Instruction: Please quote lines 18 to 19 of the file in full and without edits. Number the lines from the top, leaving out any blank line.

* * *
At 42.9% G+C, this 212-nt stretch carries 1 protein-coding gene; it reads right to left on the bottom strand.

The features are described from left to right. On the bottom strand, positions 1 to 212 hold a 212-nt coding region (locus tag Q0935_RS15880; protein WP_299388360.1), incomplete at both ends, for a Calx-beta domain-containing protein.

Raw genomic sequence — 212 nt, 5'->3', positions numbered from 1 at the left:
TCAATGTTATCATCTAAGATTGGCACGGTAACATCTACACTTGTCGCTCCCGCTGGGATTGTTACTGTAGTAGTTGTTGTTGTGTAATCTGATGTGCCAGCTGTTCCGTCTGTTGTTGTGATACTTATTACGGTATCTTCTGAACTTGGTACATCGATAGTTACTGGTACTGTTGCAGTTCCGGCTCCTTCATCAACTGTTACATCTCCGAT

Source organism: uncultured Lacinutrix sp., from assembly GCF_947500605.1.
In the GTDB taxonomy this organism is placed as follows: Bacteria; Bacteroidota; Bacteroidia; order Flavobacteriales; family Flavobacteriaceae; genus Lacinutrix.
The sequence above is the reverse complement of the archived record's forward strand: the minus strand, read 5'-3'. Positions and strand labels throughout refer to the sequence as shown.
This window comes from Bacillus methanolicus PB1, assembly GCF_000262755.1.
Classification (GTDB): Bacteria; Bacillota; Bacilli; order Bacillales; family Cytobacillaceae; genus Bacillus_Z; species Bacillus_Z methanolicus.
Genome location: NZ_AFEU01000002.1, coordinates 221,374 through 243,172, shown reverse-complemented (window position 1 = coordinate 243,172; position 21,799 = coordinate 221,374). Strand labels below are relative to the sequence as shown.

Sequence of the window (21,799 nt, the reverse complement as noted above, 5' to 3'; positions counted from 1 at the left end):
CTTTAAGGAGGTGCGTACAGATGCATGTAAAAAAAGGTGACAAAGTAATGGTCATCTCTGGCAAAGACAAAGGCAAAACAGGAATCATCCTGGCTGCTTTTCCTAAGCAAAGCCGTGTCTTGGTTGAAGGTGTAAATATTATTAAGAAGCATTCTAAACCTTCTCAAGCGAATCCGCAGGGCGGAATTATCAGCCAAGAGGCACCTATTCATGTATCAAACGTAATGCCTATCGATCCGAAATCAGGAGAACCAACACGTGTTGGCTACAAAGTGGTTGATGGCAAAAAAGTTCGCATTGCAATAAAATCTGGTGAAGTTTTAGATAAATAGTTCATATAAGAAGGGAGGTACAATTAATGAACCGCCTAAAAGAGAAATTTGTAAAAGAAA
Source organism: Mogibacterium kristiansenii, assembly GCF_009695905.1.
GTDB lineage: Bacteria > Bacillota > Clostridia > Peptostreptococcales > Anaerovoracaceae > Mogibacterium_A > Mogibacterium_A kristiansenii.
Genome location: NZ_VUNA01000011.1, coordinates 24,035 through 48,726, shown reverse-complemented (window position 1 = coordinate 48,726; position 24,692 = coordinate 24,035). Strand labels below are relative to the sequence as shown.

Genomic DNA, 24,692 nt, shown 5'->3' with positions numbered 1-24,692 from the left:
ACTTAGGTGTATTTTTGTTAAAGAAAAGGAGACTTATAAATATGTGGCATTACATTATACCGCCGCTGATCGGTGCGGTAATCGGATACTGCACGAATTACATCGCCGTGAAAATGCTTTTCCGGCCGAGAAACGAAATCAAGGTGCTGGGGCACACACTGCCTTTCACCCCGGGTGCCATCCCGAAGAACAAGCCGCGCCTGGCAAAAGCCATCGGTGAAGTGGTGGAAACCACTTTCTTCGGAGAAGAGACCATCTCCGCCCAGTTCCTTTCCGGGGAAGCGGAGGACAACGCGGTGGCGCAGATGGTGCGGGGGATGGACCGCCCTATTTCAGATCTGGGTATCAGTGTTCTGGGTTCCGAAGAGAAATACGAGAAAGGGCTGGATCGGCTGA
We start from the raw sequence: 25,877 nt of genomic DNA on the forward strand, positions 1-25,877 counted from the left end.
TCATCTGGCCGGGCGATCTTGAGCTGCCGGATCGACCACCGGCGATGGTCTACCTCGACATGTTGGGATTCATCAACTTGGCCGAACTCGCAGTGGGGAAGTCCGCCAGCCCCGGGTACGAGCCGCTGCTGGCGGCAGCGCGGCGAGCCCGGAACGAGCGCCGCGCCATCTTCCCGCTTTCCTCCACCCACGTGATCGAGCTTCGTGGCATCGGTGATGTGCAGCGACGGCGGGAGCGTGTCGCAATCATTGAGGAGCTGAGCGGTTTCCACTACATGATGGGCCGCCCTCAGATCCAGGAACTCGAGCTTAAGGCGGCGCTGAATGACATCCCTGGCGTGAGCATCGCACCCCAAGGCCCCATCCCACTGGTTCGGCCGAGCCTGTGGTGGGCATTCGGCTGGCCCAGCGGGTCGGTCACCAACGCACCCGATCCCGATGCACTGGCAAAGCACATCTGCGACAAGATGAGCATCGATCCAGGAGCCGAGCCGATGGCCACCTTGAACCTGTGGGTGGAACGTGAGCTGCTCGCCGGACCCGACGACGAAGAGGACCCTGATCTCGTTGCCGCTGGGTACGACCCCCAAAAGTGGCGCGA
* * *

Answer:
We start from the raw sequence: 25,877 nt of genomic DNA on the forward strand, positions 1-25,877 counted from the left end.
TCATCTGGCCGGGCGATCTTGAGCTGCCGGATCGACCACCGGCGATGGTCTACCTCGACATGTTGGGATTCATCAACTTGGCCGAACTCGCAGTGGGGAAGTCCGCCAGCCCCGGGTACGAGCCGCTGCTGGCGGCAGCGCGGCGAGCCCGGAACGAGCGCCGCGCCATCTTCCCGCTTTCCTCCACCCACGTGATCGAGCTTCGTGGCATCGGTGATGTGCAGCGACGGCGGGAGCGTGTCGCAATCATTGAGGAGCTGAGCGGTTTCCACTACATGATGGGCCGCCCTCAGATCCAGGAACTCGAGCTTAAGGCGGCGCTGAATGACATCCCTGGCGTGAGCATCGCACCCCAAGGCCCCATCCCACTGGTTCGGCCGAGCCTGTGGTGGGCATTCGGCTGGCCCAGCGGGTCGGTCACCAACGCACCCGATCCCGATGCACTGGCAAAGCACATCTGCGACAAGATGAGCATCGATCCAGGAGCCGAGCCGATGGCCACCTTGAACCTGTGGGTGGAACGTGAGCTGCTCGCCGGACCCGACGACGAAGAGGACCCTGATCTCGTTGCCGCTGGGTACGACCCCCAAAAGTGGCGCGA